SAN JOSE, Calif. – A second tier of cloud service providers is emerging, driving heady growth for system provider Quanta Computer Inc., the server division of the world’s largest notebook maker. The company reported it shipped 1.2 million servers in 2012, up 19 percent from the previous year.
The brunt of Quanta’s growth came from direct sales to big data centers which now make up 65 percent of its revenues, up from 35 percent in 2011. The Taiwanese ODM has traditionally made servers mainly for the top U.S. brand suppliers.
In 2013, Quanta expects its server sales will grow another ten per cent in units and 50 percent in revenues as direct sales to data centers becomes 85 percent of its business. “This year I am targeting about 20 customers,” said Mike Yang, general manager of Quanta Computer’s cloud business unit, in an interview in San Jose.
That’s up significantly from prior years, although Yang won’t give specific numbers. New customers include companies growing to a size where they can no longer depend on traditional cloud service suppliers, but need to have their own systems. Increasingly customers are asking for entire racks of integrated servers, switches and storage arrays, he said.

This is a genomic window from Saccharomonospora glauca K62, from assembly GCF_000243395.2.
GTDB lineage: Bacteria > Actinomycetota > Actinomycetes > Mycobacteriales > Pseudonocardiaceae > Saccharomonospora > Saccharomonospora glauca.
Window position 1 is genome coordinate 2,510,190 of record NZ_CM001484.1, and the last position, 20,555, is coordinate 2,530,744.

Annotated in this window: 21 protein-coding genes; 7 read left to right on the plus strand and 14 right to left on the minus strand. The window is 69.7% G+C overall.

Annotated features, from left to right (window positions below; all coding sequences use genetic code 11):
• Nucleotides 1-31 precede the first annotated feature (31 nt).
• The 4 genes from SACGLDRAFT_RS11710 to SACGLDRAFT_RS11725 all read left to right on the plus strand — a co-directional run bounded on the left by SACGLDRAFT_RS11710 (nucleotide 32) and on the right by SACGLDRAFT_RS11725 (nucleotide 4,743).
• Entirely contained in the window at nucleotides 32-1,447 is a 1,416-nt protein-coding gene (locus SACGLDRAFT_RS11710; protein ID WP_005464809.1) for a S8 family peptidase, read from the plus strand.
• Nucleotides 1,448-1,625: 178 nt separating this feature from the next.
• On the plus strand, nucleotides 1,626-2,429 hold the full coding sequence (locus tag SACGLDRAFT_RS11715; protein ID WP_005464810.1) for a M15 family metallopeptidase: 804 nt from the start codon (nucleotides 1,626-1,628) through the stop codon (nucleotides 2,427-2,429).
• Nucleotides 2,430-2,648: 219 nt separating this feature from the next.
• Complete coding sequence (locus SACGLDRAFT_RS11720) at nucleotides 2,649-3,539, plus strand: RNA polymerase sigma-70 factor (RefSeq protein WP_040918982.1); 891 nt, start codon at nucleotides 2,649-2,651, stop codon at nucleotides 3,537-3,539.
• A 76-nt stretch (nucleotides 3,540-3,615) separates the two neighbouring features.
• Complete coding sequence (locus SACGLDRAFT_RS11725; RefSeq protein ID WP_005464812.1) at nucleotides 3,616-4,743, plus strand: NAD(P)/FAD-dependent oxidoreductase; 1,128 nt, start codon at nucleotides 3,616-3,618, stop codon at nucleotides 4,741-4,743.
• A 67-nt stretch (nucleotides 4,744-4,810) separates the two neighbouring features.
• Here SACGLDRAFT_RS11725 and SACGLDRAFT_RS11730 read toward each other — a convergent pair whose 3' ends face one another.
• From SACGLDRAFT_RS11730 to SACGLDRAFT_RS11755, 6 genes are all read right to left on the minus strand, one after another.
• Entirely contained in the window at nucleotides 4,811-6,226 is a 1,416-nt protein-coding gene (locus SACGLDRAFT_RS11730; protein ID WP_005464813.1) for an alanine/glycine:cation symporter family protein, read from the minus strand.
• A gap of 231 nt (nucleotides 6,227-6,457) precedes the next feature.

Yang declined to name his new customers. Previously, he noted Quanta supplies systems to Facebook and Korea Telecom. The company set up an office in Fremont, Calif. last year and will open one in Seattle this year to support local customers, he said.
Separately, Quanta is working with customers to define target apps for servers based on the multicore processors from startup Tilera, in which Quanta has an investment. The lack of floating point support in the architecture means the processors will be confined to niche applications in the data center, not mainstream servers, he said.
In addition, Quanta just started shipping small quantities of microservers using Intel’s Atom-based Centerton processors. Yang expects customers will take about two months to evaluate the systems before determining how or whether they will be deployed.
“We believe the microserver design can address Web hosting--a lot of customers are interested in that now but it’s at an early stage,” Yang said.
Yang is skeptical about ARM-based servers despite Baidu’s recent adoption of the Marvell Armada as a storage server. The server software for ARM is still in an early stage of development and 64-bit chips will not emerge until next year, he noted.